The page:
BMW is preparing to build a range-topping genuine superbike.
It should be the bike that finally shrugs off any remnants of the pipe and slippers image the brand has accrued.
The firm is thought to be looking at several ways to build a machine with superbike performance while retaining the firm’s unique engineering style.
At the moment there are at least two options, both with boxer engines. One is a flat-four engined machine and the other is this – a high performance, 1000cc flat twin.
One source close to the factory said: " We know BMW is working on a high performance bike. That is certain. However, we are not sure how they will go about it.
" There are four-cylinder boxer engined bikes being tested, but that is not all. It is possible the firm will choose to use a supercharged twin. "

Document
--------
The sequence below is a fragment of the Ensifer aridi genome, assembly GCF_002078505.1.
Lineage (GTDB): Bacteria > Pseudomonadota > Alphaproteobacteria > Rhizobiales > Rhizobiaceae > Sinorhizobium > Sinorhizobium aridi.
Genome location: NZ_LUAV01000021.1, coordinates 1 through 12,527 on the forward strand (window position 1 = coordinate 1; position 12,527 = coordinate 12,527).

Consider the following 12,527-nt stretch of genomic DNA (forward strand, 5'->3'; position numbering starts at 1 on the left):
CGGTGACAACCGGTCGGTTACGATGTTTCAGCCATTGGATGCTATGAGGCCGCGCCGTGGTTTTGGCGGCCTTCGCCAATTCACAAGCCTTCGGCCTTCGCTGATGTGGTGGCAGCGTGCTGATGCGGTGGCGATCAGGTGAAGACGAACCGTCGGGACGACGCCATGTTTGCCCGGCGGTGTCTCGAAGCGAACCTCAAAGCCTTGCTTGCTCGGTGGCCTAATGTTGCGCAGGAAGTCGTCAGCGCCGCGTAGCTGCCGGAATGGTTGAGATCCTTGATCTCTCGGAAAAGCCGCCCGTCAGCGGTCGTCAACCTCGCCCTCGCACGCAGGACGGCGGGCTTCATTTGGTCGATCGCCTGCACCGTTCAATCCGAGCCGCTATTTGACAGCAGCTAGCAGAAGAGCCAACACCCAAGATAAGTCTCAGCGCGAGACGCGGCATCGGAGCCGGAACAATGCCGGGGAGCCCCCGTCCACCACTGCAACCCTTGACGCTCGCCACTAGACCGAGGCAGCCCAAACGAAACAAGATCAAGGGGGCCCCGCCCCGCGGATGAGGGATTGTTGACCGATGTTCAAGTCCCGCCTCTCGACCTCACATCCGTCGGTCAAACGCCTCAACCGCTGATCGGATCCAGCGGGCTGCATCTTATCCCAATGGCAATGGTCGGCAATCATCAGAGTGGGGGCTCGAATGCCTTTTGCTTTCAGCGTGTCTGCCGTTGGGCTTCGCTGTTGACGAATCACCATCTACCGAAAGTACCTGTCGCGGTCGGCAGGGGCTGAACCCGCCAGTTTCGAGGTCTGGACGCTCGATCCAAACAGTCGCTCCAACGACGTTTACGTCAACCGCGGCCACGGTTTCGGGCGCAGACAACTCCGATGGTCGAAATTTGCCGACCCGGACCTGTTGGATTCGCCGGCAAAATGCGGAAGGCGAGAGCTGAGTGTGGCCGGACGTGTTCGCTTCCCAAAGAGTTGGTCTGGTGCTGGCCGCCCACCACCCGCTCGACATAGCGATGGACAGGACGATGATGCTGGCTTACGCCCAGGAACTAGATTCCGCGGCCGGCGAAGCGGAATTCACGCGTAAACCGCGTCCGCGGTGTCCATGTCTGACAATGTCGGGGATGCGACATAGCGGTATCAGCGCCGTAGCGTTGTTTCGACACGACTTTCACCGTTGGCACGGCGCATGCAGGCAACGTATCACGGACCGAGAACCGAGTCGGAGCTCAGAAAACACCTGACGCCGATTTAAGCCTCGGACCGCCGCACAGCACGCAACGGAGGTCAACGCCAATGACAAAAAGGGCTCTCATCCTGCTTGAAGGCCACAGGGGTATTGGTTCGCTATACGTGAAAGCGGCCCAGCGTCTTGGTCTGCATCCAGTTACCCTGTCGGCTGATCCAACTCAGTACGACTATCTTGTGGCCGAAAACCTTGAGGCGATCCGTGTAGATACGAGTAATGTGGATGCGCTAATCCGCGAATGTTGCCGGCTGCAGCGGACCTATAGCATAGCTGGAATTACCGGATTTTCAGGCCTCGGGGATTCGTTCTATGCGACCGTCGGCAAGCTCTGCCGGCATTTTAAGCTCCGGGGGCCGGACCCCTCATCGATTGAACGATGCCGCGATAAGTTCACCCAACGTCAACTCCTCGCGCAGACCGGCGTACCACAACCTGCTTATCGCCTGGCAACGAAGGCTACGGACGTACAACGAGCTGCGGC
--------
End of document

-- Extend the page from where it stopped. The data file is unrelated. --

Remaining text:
This artist’s impression, from German bike magazine Motorrad, shows how the supercharged machine could look.
Supercharging might not be familiar on bikes, but it does feature in BMW’s history. From 1929 to 1939, BMW race bikes used superchargers to increase power. The results were impressive, and culminated in Ernst Henne’s 1937 speed record of 173mph on a supercharged BMW " Kompressor " with cigar-shaped aerodynamic bodywork.
Even if BMW doesn’t choose the supercharged option, it can still build a bike that’s powerful enough to compete with top Japanese and Italian superbikes without ditching it flat-twin layout.
The firm proved this in the early 1990s with a prototype that sadly never saw the light of day.
Using the " R1 " tag long before Yamaha made the name synonymous with performance, the bike was the most advance BMW ever built.
The project was so secret that even though the bike was ditched in 1992, it was not revealed until six years later, when it made a low-key debut at the Goodwood Festival of Speed.
It is possible that the stillborn production version of the R1 racer could form the basis of BMW’s new superbike.
BMW has been known to delay projects for several years in the past. In 1993 it showed the " RS " concept bike, which then disappeared for five years until the debut of the near-identical R1100S in late 1998.